Effects of Sitagliptin on Glycemia, Incretin Hormones, and Antropyloroduodenal Motility in Response to Intraduodenal Glucose Infusion in Healthy Lean and Obese Humans and Patients With Type 2 Diabetes Treated With or Without Metformin
- Tongzhi Wu1,2,
- Jing Ma1,2,
- Michelle J. Bound1,2,
- Helen Checklin1,2,
- Carolyn F. Deacon3,
- Karen L. Jones1,2,
- Michael Horowitz1,2 and
- Christopher K. Rayner1,2⇑
- 1Discipline of Medicine, University of Adelaide, Adelaide, SA, Australia
- 2Centre of Research Excellence in Translating Nutritional Science to Good Health, University of Adelaide, Adelaide, SA, Australia
- 3Department of Biomedical Science, University of Copenhagen, Copenhagen, Denmark
- Corresponding author: Christopher K. Rayner, .
The impact of variations in gastric emptying, which influence the magnitude of glucose-dependent insulinotropic polypeptide (GIP) and glucagon-like peptide 1 (GLP-1) secretion, on glucose lowering by dipeptidyl peptidase-4 (DPP-4) inhibitors is unclear. We evaluated responses to intraduodenal glucose infusion (60 g over 120 min [i.e., 2 kcal/min], a rate that predominantly stimulates GIP but not GLP-1) after sitagliptin versus control in 12 healthy lean, 12 obese, and 12 type 2 diabetic subjects taking metformin 850 mg b.i.d. versus placebo. As expected, sitagliptin augmented plasma-intact GIP substantially and intact GLP-1 modestly. Sitagliptin attenuated glycemic excursions in healthy lean and obese but not type 2 diabetic subjects, without affecting glucagon or energy intake. In contrast, metformin reduced fasting and glucose-stimulated glycemia, suppressed energy intake, and augmented total and intact GLP-1, total GIP, and glucagon in type 2 diabetic subjects, with no additional glucose lowering when combined with sitagliptin. These observations indicate that in type 2 diabetes, 1) the capacity of endogenous GIP to lower blood glucose is impaired; 2) the effect of DPP-4 inhibition on glycemia is likely to depend on adequate endogenous GLP-1 release, requiring gastric emptying >2 kcal/min; and 3) the action of metformin to lower blood glucose is not predominantly by way of the incretin axis.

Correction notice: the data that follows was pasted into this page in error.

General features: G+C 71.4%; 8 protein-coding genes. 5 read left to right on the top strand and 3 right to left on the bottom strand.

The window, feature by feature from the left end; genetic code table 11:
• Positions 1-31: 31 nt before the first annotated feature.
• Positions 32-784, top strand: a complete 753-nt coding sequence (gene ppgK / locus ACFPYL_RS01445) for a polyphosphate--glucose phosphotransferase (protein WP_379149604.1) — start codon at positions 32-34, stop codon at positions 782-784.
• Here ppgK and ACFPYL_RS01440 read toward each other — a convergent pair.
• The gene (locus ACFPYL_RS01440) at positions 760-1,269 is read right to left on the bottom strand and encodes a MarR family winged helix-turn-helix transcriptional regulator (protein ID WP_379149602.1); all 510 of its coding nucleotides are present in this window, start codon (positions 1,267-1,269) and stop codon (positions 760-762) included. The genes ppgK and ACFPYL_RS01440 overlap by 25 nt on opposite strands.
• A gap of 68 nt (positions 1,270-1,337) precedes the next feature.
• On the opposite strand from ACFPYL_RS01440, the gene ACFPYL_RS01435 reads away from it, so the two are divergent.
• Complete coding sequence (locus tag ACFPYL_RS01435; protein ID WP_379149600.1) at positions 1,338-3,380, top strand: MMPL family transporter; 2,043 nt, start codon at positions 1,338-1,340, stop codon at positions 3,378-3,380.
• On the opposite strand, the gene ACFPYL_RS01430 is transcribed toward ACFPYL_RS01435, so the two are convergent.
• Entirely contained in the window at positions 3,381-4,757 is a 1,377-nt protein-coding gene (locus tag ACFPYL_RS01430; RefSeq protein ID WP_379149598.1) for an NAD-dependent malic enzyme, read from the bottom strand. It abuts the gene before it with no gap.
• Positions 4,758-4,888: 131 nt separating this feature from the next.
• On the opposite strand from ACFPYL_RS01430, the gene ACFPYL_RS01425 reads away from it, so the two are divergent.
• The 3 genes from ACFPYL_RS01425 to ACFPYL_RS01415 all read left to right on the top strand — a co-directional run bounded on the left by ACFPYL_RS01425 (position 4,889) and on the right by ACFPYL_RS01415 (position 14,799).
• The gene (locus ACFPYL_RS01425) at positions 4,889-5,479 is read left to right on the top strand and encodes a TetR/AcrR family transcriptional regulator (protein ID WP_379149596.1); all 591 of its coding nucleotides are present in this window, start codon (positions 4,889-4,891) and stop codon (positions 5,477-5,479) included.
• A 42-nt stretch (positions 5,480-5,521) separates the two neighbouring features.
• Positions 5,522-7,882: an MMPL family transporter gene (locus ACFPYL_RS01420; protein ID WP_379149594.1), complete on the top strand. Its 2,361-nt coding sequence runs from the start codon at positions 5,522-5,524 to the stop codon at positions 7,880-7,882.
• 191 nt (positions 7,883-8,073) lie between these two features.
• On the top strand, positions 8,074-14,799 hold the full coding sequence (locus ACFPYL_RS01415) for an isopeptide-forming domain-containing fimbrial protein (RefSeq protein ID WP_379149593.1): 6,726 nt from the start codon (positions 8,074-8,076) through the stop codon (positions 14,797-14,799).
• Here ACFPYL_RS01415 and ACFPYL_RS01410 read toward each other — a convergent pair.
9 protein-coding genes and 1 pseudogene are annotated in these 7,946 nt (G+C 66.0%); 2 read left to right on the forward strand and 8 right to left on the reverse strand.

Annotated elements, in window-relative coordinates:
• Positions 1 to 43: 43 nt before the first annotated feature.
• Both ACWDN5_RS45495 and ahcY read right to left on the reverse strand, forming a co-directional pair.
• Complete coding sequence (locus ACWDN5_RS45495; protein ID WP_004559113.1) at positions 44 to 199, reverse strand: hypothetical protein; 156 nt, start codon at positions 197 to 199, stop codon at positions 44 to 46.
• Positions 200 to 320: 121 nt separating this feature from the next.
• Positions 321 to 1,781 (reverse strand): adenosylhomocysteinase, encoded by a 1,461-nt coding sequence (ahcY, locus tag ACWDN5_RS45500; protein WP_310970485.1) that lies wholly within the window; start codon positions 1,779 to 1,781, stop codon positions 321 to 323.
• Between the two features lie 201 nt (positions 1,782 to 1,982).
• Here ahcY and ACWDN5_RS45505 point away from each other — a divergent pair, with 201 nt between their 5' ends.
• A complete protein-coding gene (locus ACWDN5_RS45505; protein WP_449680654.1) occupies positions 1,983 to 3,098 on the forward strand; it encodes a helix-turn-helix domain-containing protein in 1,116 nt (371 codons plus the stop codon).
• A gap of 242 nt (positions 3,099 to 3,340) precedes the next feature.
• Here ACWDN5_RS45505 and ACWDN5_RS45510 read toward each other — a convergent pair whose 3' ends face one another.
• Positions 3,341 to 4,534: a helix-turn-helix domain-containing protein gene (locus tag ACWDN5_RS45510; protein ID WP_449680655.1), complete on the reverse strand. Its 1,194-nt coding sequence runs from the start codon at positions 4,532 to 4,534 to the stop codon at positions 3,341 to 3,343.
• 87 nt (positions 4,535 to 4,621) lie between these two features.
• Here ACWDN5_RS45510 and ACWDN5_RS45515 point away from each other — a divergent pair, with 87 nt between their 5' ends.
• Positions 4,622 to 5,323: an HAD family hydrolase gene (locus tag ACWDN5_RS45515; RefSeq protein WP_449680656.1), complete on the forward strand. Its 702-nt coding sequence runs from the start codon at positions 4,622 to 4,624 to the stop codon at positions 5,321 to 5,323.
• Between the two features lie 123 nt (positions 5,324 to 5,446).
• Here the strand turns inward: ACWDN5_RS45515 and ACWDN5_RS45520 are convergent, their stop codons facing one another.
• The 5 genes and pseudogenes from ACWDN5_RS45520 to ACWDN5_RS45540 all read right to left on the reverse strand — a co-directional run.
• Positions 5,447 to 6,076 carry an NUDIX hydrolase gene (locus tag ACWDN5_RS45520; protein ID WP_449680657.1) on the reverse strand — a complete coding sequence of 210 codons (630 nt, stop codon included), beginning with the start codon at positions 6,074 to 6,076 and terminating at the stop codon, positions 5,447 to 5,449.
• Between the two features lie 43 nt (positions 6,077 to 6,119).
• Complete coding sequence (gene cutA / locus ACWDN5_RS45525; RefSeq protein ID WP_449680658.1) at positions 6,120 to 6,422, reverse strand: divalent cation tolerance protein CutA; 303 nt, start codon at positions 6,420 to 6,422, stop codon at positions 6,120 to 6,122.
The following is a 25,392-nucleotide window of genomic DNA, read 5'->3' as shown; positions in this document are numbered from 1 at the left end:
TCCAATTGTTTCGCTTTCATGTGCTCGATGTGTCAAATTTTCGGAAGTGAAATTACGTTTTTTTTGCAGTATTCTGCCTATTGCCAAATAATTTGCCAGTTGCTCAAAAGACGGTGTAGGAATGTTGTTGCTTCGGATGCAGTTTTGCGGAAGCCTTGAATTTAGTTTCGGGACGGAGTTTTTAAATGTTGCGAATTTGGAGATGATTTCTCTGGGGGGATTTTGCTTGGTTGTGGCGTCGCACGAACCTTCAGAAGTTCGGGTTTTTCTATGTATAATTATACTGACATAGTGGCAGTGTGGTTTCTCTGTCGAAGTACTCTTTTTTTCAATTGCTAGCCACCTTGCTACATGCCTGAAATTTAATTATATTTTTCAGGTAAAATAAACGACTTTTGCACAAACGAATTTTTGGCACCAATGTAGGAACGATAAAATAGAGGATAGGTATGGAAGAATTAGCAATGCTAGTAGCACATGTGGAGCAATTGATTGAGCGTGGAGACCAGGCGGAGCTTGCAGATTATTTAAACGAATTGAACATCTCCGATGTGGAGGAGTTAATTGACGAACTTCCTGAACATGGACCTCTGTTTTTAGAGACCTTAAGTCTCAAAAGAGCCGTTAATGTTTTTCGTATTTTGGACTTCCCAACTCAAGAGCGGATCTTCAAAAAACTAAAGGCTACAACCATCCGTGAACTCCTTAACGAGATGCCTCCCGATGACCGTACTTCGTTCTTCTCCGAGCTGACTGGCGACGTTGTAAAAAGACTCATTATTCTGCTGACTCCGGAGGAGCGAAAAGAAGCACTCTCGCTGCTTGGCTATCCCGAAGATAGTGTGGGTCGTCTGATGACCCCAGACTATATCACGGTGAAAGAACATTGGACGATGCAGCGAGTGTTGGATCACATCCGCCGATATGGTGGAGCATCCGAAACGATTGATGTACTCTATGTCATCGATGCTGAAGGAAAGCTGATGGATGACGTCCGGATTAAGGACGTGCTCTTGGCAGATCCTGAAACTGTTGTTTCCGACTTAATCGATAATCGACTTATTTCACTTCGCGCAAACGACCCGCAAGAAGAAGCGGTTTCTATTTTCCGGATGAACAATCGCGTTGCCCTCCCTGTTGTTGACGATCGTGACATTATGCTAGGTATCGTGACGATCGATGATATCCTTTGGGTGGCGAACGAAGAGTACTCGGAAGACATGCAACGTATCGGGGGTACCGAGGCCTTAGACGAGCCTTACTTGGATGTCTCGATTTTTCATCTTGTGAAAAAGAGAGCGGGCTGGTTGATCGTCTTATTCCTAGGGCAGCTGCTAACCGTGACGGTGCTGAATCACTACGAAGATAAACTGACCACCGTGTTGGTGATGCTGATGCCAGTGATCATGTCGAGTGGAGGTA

- Received October 21, 2013.
- Accepted March 11, 2014.
- © 2014 by the American Diabetes Association. Readers may use this article as long as the work is properly cited, the use is educational and not for profit, and the work is not altered.